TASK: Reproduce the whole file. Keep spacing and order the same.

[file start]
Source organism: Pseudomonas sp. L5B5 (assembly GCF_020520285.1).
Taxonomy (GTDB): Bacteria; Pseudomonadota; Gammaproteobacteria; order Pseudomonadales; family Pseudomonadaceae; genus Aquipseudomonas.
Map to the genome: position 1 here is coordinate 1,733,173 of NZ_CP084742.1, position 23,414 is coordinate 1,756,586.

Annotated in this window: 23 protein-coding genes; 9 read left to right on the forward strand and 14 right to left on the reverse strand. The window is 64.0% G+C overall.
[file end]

Source organism: Pseudomonas sp. L5B5 (assembly GCF_020520285.1).
Taxonomy (GTDB): Bacteria; Pseudomonadota; Gammaproteobacteria; order Pseudomonadales; family Pseudomonadaceae; genus Aquipseudomonas.
Map to the genome: position 1 here is coordinate 1,733,173 of NZ_CP084742.1, position 23,414 is coordinate 1,756,586.

Annotated in this window: 23 protein-coding genes; 9 read left to right on the forward strand and 14 right to left on the reverse strand. The window is 64.0% G+C overall.